As we continue to open our front doors occasionally and peer myopically out into what passes for an English summer (other nations are available – Italy perhaps, and well done to the Azzurri) to see if any of our neighbours are daring to brave the great outdoors, with or without face coverings, it’s time for another recap.
My last recap, written mid-pandemical lockdown, consisted of the phrase “nothing’s happened”. Well, that is no longer true, I’m glad to say.
It is now 665 days since A Very Important Teapot was published. This translates more readily to about 22 months. I can’t actually tell you exactly how many copies have been sold in that time (this being a secret more closely guarded than the name of Boris Johnson’s hairdresser), but it is definitely in the several hundreds and as I don’t have that many relatives, I guess we can call that moderate success, given that I’m neither someone you may have once seen in EastEnders nor a person who has written at extraordinary length about a non-existent boy wizard and his chums.
The number of complimentary things that people have written about Teapot continues to humble me, especially when you consider that I don’t know quite a few of those people and they don’t know me. Indeed, some of them live in countries I have never even visited. And a couple of them are moderately well-known authors, certainly better known than me. (Incidentally, if you are reading this and are related to or friends with anyone much more than moderately well-known, please point them in Teapot’s direction.) Clearly, my lack of fame is spreading. It wouldn’t be true to say that this encouraging response prompted me to write the sequel which, after a pageful of alternative titles, finally came to be called Bored to Death in the Baltics, because hubris got there first, but it certainly encouraged me to finish it. And it’s coming out on 14th September, which is fantastic. I continue to be gobsmackingly grateful to Katie and her ever-evolving team at Claret Press, firstly for taking a punt on Teapot and then for not moving premises with no forwarding address and therefore sort of being backed into a corner so that Bored to Death has come into being as well. And talking of Bored to Death, if you are reading this and cannot bear to wait another month to buy it, I have a number of advance copies clogging up a cupboard here at Dawson Towers and would be delighted to wing one your way for a tenner, including postage, signed or unsigned (the latter probably increases the resale value). Contact me via this website or on email@example.com.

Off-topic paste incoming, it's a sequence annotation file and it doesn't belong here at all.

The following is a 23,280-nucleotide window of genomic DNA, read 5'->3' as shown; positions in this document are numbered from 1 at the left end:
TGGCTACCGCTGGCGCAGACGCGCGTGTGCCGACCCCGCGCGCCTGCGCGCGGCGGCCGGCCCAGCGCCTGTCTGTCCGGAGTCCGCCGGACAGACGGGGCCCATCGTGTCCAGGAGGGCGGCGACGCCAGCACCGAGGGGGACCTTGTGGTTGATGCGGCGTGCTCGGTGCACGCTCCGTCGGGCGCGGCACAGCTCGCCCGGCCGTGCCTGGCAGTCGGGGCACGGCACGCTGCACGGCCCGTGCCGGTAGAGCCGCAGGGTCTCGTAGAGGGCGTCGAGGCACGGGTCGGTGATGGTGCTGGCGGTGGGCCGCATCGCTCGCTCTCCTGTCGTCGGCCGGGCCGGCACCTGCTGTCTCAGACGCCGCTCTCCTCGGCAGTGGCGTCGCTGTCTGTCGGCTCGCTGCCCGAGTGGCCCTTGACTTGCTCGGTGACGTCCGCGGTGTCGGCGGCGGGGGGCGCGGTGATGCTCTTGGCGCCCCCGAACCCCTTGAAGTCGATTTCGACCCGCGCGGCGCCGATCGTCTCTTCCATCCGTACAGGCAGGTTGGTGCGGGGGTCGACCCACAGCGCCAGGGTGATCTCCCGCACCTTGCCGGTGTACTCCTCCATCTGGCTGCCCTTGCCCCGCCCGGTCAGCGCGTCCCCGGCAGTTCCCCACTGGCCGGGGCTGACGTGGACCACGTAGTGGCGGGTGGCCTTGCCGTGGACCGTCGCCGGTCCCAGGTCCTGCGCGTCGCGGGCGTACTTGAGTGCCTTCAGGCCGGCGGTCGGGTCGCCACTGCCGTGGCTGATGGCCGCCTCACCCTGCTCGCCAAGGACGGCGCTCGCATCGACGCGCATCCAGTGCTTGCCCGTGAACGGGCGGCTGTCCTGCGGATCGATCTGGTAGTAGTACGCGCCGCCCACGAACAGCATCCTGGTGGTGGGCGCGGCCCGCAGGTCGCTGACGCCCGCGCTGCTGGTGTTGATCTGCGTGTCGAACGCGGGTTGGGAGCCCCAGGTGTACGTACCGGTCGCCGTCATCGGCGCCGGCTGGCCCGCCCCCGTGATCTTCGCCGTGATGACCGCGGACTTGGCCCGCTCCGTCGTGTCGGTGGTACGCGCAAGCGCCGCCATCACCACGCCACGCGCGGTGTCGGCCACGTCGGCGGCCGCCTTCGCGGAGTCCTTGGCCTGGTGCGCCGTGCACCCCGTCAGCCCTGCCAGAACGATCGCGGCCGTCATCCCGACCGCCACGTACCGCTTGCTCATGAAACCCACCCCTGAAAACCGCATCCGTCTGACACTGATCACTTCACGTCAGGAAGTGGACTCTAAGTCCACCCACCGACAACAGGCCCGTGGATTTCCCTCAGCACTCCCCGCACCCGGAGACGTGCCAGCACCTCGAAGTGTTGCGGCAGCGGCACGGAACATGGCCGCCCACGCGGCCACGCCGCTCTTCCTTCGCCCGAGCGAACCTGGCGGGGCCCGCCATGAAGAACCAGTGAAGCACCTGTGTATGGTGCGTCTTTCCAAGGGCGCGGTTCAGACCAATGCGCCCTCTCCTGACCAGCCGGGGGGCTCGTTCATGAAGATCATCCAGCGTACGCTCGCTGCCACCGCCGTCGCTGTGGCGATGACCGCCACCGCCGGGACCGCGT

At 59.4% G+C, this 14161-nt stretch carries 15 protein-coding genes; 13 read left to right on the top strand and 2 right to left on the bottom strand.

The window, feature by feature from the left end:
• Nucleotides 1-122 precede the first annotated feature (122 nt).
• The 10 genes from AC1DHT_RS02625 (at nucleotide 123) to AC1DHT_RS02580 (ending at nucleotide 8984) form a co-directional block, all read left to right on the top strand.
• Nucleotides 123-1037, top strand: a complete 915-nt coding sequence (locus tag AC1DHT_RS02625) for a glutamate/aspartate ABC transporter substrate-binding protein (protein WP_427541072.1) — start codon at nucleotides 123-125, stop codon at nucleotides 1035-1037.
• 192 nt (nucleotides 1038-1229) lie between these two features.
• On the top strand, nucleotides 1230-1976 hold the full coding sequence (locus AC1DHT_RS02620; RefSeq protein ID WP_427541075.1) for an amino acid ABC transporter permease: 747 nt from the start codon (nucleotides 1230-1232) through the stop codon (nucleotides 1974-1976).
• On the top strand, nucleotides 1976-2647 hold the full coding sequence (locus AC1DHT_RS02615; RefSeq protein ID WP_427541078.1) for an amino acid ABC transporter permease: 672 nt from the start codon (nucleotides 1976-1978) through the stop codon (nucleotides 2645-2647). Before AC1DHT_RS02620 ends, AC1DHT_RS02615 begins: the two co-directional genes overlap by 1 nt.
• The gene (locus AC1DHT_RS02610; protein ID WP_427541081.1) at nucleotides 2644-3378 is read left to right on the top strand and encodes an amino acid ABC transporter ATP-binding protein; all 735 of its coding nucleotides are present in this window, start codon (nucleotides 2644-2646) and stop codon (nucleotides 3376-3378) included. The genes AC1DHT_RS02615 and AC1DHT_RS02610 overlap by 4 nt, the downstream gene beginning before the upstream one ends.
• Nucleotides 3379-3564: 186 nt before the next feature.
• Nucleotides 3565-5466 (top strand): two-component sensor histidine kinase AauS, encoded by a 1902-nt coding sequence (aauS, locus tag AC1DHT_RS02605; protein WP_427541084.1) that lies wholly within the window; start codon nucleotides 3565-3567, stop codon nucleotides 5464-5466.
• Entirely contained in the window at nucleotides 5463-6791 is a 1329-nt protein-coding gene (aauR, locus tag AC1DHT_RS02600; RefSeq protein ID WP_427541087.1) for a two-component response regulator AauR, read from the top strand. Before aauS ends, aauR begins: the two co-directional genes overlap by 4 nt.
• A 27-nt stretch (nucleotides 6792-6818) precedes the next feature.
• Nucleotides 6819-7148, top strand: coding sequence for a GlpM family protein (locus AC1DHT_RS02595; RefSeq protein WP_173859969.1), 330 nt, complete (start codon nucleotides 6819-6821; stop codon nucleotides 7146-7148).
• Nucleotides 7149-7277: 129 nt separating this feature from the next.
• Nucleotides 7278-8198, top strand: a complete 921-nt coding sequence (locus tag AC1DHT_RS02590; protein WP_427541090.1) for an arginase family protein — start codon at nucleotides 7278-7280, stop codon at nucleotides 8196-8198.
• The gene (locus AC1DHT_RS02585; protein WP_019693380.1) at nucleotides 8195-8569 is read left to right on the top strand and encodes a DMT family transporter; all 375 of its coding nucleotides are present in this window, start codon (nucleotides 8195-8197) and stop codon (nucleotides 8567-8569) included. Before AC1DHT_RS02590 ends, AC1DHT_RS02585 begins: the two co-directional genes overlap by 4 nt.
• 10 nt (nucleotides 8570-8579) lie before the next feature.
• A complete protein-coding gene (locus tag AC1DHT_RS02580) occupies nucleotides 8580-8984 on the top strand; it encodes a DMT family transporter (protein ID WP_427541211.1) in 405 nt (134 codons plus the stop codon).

So, what else has been happening? I recently dusted down the boxes of unsold Teapots that have been residing in the same cupboard throughout the pandemic and lugged them merrily off to the Jericho Book Fair in deepest Oxford where I’m pleased to report I found several people willing to hand over money for a signed copy (despite the rain). I have also discovered a handful of new buyers in my home village (which is a plus for building big new estates in small villages – possibly the only plus). And it being the sort of quirky village that holds a Donkey Derby and Fete on August Bank Holiday, I shall be there with yet more books. My long-proposed talk at Carterton Library, Oxfordshire, has been put back twice and I do not currently have a date for that, but I’m still hopeful (and scared of course) that it might happen. At least I now have two books to talk about. And that goes as well (both the two books and the scaredness) for the talk I am definitely giving to the Friends of Kennington Library at 11 am on Wednesday 6th October (this is Kennington, south of Oxford, not to be confused with the South London one where they play cricket, although ironically I did play cricket there the other day). By that time, Bored to Death will be living (if not exactly breathing) flesh. And then, on 6th November (all day), there is the many-times-postponed inaugural Oxford Indie Book Fair at the Wesley Memorial Hall, New Inn Lane, Oxford OX1 2DH. Come and have a chat. Bring money.
I will endeavour to be more efficient in updating this website from now on, on the basis that someone may one day accidentally stumble upon it.